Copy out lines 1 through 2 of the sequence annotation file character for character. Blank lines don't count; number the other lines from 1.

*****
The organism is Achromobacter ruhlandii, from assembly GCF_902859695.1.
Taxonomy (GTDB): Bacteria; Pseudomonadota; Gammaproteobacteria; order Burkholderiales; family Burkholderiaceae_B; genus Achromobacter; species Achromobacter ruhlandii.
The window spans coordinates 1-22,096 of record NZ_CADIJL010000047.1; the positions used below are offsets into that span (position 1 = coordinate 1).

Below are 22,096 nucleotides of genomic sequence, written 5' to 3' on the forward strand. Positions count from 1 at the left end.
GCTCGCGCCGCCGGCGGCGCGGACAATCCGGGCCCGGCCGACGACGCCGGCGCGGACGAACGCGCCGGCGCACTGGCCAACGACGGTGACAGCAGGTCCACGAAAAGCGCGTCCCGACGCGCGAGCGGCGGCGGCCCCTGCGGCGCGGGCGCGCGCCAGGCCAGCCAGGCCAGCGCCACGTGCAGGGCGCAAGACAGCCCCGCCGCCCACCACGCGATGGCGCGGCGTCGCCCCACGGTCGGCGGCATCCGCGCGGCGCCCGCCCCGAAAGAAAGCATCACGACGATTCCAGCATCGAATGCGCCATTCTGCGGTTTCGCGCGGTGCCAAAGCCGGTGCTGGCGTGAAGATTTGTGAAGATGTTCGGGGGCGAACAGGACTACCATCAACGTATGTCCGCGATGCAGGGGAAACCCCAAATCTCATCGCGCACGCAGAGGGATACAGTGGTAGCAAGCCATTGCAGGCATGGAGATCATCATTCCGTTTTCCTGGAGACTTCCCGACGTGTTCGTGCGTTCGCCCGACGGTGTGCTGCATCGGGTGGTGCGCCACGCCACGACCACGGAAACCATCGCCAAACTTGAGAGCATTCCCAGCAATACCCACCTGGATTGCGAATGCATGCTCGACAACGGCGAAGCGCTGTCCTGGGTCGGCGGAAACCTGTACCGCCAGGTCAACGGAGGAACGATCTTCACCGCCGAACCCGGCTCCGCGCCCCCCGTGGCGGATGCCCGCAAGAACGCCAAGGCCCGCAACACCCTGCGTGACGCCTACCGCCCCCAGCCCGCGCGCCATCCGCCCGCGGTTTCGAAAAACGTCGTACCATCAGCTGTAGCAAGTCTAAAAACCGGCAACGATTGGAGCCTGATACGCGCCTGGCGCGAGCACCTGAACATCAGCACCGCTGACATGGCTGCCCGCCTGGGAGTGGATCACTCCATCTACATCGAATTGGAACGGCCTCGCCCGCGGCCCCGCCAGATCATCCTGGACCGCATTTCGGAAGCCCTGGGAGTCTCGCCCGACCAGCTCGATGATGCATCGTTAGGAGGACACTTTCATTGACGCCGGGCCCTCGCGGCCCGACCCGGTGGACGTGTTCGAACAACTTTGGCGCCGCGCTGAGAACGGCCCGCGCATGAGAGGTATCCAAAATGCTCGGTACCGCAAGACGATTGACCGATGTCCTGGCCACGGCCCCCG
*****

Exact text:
The organism is Achromobacter ruhlandii, from assembly GCF_902859695.1.
Taxonomy (GTDB): Bacteria; Pseudomonadota; Gammaproteobacteria; order Burkholderiales; family Burkholderiaceae_B; genus Achromobacter; species Achromobacter ruhlandii.